The other encodings are somewhat less useful:

  • vpx : VP8 is similar to h264 but it does not support all speed and quality tuning, it also subsamples colours which leads to visual degradation.
  • h265 via x265 is far too slow to encode
  • jpeg gives lower size/quality than other lossy encodings, use this if the video encodings are not available and you need better compression than png or webp can give you
  • webp (lossy mode) is a single image subset of vpx, and therefore lacks intra-frame compression - but latency is decent

Colourspace conversion step - CSC

Before passing the pixels to the video encoder, we may or may not include a colourspace conversion step, (some newer versions of x264 support BGRA pixels as input directly) it is required when downscaling the video.

See: Colourspace conversion step - CSC


The best way to choose the right options is through wiki/Testing. Though you may find some good illustrations online to give you an idea of the trade offs. (ie: fps vs noise, fps vs size) Be aware that the lossless auto-refresh will trigger a lossless frame encoded using png or rgb. If the delay is too low, it may negate the benefits of using efficient compression.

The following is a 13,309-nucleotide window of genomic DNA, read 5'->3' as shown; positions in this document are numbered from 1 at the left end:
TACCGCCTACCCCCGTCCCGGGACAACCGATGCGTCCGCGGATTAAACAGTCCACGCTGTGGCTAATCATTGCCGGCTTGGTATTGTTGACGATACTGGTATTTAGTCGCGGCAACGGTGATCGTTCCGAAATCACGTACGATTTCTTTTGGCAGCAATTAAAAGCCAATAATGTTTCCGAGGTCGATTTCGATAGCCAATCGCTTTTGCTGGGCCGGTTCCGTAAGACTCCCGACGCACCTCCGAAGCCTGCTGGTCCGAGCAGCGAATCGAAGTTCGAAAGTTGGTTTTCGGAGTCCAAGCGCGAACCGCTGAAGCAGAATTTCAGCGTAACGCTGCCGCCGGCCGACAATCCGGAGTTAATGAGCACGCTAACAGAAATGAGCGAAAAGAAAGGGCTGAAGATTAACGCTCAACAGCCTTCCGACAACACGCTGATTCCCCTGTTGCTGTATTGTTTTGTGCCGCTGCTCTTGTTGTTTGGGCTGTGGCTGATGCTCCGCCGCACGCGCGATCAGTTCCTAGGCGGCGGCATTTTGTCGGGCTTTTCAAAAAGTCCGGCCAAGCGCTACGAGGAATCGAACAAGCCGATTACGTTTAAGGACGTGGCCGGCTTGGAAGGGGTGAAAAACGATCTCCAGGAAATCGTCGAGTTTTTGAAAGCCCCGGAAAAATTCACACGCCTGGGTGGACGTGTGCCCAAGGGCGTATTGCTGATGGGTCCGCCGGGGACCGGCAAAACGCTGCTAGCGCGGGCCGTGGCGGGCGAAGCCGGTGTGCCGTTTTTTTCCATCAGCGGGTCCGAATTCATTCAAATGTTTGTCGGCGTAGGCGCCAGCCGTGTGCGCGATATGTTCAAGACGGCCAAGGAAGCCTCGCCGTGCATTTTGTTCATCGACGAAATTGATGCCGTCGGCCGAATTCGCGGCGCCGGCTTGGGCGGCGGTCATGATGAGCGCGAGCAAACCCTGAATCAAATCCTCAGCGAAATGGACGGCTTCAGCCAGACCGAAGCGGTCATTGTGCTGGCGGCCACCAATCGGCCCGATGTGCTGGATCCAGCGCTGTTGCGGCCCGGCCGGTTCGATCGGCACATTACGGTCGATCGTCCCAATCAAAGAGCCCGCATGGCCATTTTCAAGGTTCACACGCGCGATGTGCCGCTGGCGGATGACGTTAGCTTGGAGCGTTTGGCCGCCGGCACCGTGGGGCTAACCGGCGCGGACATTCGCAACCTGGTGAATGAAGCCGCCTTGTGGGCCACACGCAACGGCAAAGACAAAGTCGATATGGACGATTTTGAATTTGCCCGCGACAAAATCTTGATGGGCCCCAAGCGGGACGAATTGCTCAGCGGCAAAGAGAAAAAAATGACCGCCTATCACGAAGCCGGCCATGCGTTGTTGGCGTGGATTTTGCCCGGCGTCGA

When comparing performance, make sure that you use the right metrics... The number of updates per second is not always a good one (if there are more small regions, this can be a good or a bad thing), more examples here: Misleading Statistics


As part of encoding improvements (mostly in #419), we have collected encoding performance statistics for 4 still test pictures using the current crop of codec code (pre-release version 0.13). These encodings are also used when a video encoding is selected as primary encoding, this is done to optimize bandwidth and CPU usage: video encodings require a full frame everytime, so we use still picture encodings for smaller regions and for automatic lossless refresh.

Mode Desktop 2560x1600Browser 1920x1080Diagram 640x800Small Alpha 64x48
pngPIL (old)optimized 0 1.6 8.1